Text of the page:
Catching up on my sailing log, Durban, South Africa

You know it’s kind of funny, when I’m at sea and I have no distractions, I’m pretty good at keeping up on my sailing narrative. But when I get to shore and start having lots of tourist activities, I get further and further behind in my updates. I’m still at least a couple more blogs behind in pictures and timeline but I thought I’d catch you up on our location and sails.

This past week we left Richard’s Bay and headed for Durban. I had driven down the week before and spent a couple days in Durban with a friend so I was already familiar with the town a little. The sail down was about a 24 hour sail but we motored most of the way. We left around noon and arrived mid morning the next day.

Durban Marina is a crowded marina. We ended up in a slip with a bigger boat than ours where the only way we could get in was our boat moored, Mediterranean style or butt-in, and the other boat in bow first. There was no electricity and it still cost us $150+ for the few days we stayed. There was some confusion as we were told in several occasions that the marina was free for 2 week when in fact only the yacht clubs have free membership. The marina itself was expensive in comparison to where we were in Richards Bay which was free for up to a month.

Durban is an interesting town. As with many of the other South African metropolitan areas, a lot of people have left the downtown areas. This has left an opportunity for the people from the townships to move into the cities and there is definitely an anxious feeling downtown, more so than it might have been a decade or more ago. South Africa has had a surge of racism in response to apartheid years ago and it’s a challenge for the remaining white people to find jobs, so many are leaving the country, unless they are unable to. I’m not saying that all whites have left, there are many who remain, however many of them are trying to leave and would given the right opportunity. Their future here is limited. Not that everything is hunky dory for the rest of South Africa, either. The struggle for survival is real and palpable in the faces of most of the people we run into.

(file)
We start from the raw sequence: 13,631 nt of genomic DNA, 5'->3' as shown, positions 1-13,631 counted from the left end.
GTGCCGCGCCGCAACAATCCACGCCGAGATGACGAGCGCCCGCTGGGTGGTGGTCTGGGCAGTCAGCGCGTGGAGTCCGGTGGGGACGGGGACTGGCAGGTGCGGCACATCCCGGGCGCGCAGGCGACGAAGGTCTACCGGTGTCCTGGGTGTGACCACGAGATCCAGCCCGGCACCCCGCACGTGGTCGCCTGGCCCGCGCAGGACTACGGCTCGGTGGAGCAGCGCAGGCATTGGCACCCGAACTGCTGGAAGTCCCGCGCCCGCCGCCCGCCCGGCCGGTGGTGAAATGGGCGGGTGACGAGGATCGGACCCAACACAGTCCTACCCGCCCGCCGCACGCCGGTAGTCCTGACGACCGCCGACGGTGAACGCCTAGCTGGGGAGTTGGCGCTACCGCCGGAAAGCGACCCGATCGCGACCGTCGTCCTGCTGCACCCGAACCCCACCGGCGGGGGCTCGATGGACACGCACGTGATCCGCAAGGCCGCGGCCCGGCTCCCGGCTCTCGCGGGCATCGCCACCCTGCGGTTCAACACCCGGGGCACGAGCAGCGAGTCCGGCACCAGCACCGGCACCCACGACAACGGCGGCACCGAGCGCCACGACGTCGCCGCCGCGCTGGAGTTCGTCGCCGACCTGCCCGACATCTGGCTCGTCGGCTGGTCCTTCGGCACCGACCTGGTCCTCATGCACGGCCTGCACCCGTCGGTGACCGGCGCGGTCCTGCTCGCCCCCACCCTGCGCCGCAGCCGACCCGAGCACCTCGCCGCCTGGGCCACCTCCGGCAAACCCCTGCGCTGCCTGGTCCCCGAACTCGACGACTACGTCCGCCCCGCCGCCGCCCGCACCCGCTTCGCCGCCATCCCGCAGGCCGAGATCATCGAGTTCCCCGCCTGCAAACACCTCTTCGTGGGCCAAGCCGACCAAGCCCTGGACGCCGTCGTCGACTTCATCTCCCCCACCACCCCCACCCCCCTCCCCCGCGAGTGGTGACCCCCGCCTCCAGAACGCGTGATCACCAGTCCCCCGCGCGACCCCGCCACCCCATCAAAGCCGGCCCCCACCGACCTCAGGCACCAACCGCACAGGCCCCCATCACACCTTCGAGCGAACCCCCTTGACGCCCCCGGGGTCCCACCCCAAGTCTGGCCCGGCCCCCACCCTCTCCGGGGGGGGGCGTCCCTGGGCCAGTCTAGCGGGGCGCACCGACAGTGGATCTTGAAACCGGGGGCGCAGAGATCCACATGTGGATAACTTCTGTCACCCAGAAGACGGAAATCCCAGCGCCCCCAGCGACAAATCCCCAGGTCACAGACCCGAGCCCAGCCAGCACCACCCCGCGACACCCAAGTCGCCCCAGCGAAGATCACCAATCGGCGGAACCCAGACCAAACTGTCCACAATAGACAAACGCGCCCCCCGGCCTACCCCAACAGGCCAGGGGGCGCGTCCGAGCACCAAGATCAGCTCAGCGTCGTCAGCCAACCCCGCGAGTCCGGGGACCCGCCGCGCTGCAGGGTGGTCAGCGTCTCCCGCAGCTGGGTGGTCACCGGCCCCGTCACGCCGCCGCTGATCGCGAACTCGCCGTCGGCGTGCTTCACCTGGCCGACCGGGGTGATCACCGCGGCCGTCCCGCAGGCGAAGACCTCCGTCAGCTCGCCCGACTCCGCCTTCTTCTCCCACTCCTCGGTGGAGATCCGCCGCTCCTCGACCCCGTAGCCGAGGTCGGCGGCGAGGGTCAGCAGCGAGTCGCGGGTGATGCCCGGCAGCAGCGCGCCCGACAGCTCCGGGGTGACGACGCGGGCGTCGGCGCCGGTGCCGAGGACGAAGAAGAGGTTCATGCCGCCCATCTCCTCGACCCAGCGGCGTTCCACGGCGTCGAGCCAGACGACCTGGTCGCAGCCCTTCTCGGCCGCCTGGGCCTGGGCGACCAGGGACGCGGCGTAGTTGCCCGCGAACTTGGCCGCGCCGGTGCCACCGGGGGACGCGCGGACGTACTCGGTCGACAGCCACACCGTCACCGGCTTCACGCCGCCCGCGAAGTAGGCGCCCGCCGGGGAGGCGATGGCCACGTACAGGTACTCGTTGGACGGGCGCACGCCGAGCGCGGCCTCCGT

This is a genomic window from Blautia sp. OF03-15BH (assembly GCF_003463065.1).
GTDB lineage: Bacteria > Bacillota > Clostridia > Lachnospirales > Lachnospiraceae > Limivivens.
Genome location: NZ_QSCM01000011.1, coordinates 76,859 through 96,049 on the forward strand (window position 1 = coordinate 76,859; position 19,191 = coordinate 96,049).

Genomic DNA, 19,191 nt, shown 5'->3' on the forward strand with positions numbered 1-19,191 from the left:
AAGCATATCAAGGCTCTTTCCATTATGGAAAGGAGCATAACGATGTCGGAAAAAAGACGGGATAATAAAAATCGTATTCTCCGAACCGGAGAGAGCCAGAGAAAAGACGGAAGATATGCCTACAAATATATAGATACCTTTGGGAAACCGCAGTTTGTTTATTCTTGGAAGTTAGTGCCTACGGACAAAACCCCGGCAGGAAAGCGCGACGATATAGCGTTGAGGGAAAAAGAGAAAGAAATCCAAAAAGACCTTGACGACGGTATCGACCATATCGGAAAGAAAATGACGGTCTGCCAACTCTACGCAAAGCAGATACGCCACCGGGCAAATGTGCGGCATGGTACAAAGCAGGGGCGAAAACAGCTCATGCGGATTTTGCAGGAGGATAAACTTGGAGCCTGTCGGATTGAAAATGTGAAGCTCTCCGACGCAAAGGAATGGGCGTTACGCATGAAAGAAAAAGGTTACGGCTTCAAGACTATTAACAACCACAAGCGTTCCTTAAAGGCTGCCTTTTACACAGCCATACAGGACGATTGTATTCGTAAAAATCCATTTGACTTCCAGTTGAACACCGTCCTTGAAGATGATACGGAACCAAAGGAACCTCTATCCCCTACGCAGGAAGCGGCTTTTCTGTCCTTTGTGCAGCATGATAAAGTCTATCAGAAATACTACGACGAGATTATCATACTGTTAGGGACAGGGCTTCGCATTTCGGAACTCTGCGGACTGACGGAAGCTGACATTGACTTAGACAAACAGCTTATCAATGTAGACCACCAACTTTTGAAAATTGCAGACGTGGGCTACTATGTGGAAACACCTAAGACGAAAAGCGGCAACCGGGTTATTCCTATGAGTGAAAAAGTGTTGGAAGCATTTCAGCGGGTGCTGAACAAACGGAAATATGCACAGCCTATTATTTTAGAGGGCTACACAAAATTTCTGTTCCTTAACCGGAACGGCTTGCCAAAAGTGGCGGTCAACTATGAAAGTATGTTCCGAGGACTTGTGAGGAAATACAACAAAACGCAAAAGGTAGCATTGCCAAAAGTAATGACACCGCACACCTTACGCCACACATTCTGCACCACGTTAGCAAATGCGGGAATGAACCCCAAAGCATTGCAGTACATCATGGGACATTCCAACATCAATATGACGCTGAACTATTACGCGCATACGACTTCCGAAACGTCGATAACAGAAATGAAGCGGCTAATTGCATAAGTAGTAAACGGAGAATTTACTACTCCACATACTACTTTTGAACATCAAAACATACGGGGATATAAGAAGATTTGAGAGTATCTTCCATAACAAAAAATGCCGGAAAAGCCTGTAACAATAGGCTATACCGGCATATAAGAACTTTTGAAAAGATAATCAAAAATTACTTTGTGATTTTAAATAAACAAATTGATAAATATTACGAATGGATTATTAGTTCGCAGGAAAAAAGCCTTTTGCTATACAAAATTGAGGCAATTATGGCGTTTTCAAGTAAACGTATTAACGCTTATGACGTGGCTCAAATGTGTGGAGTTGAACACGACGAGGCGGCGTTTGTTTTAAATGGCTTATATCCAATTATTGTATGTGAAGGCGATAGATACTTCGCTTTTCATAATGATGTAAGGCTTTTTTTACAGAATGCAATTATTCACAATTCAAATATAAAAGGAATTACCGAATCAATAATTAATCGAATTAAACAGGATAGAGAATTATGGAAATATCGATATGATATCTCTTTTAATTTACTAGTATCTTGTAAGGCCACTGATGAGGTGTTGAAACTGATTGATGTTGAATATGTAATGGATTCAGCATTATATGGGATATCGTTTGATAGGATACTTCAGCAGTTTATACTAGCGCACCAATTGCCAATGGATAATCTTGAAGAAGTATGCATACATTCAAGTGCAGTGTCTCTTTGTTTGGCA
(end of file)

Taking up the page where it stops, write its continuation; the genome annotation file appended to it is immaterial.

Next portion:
One of the coolest things we saw in Durban was a Nautical Museum that had a bunch of older boats in it. It was setup for an audio guide, but unfortunately there were no headphones, another symptom of how things were organized and complete at some time in the past but now everything is in disarray since certain people have taken over. It cost us a whopping 10 Rand to get into the museum so I can any really complain, but I could have learned so much more had I a guide, even an electronic one. There were two older tugboats and a military vessel. The things that fascinated us about them were the huge steam engines in one and all the different quarters for the different ranking personnel on the boat. There were pipes running from the engine room to the steering wheel with metal shapes foe speaking and listening on each end. There were pressure gauges and levers to push and pull. We can limber all around the motors and it’s not the kind of museum that would last long in the US because of all the places we could have fallen or got trapped, but I really enjoyed all the old gear we saw.. Here are some pics I took in the museum.

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